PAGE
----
Jo-Wilfried Tsonga beat Dominic Thiem in Vienna six years ago – when they meet again at the Erste Bank Open on Tuesday, their relative positions in the rankings will have been reversed but will the result be the same?
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Top seed Dominic Thiem may struggle to get off to a winning start at the Erste Bank Open as he takes on former champion Jo-Wilfried Tsonga in the first round in Vienna on Tuesday.
Thiem has had little success at the biggest men’s tournament Austria has to offer. He has been playing at the Erste Bank Open since he was a teenager, making his debut in 2010 and losing in the first round of qualifying, and in eight appearances his best result has been making the quarterfinals twice, in 2013 (losing to none other than Tsonga) and 2018 (losing to Kei Nishikori).
There are reasons to believe that Thiem might well achieve a better result in 2019, however. His ability to win big matches on hard courts has definitely improved in 2019, as we saw when he claimed his maiden Masters 1000 Series title not in Monte Carlo or Rome but on the hard courts of Indian Wells, beating Roger Federer in the final; and he claimed a second hard-court title against quality opposition at the China Open in Beijing, beating Andy Murray, Karen Khachanov and Stefanos Tsitsipas on his way to the 500-level title just a few weeks ago, securing his place at the Nitto ATP Finals in the process.
Moreover, Thiem also managed to secure the Kitzbuhel title on clay this summer, which suggested that perhaps he is starting to deal better with the pressure of playing at home (he was on a three-match losing streak in Kitzbuhel coming into this year’s tournament). And his Beijing run certainly suggests that he has more energy in reserve for this late part of the season than was typically the case in 2014-17; no doubt a first-round exit from the US Open at the hands of Thomas Fabbiano and a lighter-than-usual summer hard-court schedule thanks to illness have helped with that.
Under the circumstances, then, there would clearly be grounds for optimism, were it not for the draw which has landed Thiem with probably the toughest first-round opponent the top seed could have drawn in the form of Jo-Wilfried Tsonga.
Tsonga’s record in Vienna, unlike Thiem’s, is excellent. Champion in 2011 when he defeated Juan Martin del Potro, Tsonga made the semifinals in 2013 and made back-to-back finals in 2016-17, losing to Andy Murray and Lucas Pouille respectively, compiling a 15-15 record at the tournament in six appearances.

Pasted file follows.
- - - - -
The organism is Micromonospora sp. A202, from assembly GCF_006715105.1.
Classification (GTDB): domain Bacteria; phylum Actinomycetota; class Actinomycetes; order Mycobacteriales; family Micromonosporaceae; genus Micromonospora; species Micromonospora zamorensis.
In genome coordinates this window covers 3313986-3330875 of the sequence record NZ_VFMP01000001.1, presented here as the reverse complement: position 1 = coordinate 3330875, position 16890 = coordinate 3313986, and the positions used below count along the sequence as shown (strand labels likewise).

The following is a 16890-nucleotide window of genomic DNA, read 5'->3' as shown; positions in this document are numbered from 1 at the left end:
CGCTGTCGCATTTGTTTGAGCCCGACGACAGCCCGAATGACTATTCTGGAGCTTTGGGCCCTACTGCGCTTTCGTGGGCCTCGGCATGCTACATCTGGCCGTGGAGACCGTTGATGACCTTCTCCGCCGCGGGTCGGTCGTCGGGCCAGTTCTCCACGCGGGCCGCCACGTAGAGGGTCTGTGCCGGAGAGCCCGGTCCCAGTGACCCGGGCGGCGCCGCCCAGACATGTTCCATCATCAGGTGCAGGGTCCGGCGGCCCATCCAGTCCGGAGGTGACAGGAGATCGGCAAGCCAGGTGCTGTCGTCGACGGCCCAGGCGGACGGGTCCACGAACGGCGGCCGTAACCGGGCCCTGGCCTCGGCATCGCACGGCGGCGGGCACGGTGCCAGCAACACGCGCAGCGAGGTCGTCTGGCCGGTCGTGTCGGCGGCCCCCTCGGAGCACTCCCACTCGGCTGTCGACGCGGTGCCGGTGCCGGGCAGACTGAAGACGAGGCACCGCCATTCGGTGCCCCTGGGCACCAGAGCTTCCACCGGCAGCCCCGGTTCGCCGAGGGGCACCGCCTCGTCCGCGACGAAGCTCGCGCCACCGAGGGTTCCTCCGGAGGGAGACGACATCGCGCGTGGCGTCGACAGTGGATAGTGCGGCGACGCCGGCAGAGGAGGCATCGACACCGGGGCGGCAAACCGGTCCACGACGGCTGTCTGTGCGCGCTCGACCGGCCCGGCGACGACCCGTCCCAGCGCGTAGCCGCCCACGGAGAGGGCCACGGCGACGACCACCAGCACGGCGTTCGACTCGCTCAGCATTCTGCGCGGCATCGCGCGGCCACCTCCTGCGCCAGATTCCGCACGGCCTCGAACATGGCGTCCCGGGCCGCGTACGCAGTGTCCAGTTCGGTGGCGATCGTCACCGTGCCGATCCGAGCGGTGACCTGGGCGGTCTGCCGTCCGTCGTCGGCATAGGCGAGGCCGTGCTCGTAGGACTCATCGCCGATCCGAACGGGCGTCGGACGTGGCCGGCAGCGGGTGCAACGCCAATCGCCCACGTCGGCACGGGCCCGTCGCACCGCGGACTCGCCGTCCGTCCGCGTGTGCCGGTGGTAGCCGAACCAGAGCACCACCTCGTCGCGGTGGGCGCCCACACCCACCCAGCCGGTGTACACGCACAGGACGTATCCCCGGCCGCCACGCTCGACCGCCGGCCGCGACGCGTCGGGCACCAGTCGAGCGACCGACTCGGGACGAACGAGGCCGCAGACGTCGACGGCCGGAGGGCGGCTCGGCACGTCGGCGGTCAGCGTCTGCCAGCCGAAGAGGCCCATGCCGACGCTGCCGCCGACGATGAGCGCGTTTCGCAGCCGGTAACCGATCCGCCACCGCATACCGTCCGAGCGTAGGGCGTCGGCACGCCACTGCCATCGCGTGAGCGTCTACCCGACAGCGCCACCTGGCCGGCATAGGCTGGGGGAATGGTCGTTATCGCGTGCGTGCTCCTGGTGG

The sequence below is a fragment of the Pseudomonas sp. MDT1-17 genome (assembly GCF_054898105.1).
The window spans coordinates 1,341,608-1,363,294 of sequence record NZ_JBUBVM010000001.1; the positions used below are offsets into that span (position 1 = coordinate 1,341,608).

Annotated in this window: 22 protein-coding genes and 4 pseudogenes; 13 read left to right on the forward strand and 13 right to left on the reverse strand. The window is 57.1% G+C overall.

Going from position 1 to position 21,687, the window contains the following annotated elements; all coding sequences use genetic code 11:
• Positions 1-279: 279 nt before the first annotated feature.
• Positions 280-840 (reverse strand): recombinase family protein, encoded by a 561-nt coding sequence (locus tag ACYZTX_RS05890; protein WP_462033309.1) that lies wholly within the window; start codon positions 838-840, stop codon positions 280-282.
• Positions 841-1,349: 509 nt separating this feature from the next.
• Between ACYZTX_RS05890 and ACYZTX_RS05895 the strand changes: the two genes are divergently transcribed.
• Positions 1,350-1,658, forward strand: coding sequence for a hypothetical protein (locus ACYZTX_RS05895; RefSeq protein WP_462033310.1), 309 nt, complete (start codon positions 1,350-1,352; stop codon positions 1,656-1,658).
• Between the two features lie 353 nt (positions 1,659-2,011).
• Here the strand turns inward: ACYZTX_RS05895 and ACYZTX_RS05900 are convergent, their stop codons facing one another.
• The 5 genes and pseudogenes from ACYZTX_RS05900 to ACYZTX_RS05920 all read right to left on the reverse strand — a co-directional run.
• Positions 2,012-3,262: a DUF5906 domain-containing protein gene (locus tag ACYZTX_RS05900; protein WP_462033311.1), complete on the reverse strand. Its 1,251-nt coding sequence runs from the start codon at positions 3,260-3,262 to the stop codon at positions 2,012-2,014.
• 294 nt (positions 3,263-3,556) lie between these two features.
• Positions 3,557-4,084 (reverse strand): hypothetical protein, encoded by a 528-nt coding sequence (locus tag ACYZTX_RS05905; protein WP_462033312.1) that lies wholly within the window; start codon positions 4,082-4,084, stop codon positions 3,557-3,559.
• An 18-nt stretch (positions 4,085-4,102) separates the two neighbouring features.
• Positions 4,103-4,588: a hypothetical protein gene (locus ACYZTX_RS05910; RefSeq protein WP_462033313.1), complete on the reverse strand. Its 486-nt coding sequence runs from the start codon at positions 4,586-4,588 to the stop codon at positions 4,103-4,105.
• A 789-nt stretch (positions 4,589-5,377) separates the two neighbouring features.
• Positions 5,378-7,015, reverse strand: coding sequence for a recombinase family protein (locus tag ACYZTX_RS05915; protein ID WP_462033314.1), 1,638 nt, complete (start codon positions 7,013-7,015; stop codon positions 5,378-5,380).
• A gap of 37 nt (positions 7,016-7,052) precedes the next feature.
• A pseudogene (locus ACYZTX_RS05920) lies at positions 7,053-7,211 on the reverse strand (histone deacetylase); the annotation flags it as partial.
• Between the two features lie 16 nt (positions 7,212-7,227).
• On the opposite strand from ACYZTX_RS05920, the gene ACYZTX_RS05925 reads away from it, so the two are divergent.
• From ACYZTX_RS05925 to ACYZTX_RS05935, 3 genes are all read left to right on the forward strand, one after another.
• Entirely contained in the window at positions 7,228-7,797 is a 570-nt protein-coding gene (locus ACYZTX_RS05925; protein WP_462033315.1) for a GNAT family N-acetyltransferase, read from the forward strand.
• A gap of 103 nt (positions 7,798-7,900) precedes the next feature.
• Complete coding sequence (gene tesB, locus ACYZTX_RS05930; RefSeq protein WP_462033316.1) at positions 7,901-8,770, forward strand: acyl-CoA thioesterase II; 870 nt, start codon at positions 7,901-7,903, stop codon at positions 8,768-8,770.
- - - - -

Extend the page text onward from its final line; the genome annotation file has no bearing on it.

Tsonga is also an excellent indoor hard-court player more generally, and is looking for his third title on European indoor hard courts of 2019 after triumphing in Montpelier in February (d. Pierre-Hugues Herbert) and Metz last month (d. Aljaz Bedene). He also won a Challenger event in Cassis on indoor hard courts.
Ranked world no. 239 at the start of 2019 after having only played 12 matches in 2018, Tsonga is already back inside the top 40 after compiling a 40-19 win-loss record so far this season. He hasn’t been too proud to play the occasional Challenger, but also made ATP Tour semifinals in Brisbane and Marrakech in addition to winning the titles mentioned abiove.
Tsonga has struggled at the bigger events often, and against the world’s best, losing the first four matches he played this year against top-10 players – but breaking that streak when he beat Karen Khachanov in three sets in Washington, D.C. this summer. Were he to beat Thiem, it would be his first victory over a top-five player since he beat Alexander Zverev at this very tournament two years ago.
Add in the fact that Thiem has an 0-2 record against Tsonga, and it looks bleak for the Austrian. But it’s very much worth noting that those matches came some time ago – in Vienna all the way back in 2013, when Tsonga was inside the top 10 and Thiem outside the top 100, and Indian Wells in 2016. Tsonga has undergone serious setbacks since then, while Thiem has raced to very nearly the top of the game. Still, this tournament has been a very fruitful one for Tsonga over the years and he may well hand Thiem another early Vienna defeat on Tuesday.
Thiem vs Tsonga Erste Bank Vienna Open tennis is live from Vienna on Tuesday at 5.30pm local/4.30pm BST
Thiem vs Tsonga tennis live streaming, preview and predictions – Home hope Thiem could suffer early exit from Vienna at Tsonga’s hands
Jo-Wilfried Tsonga beat Dominic Thiem in Vienna six years ago – when they meet again at the Erste Bank Open…
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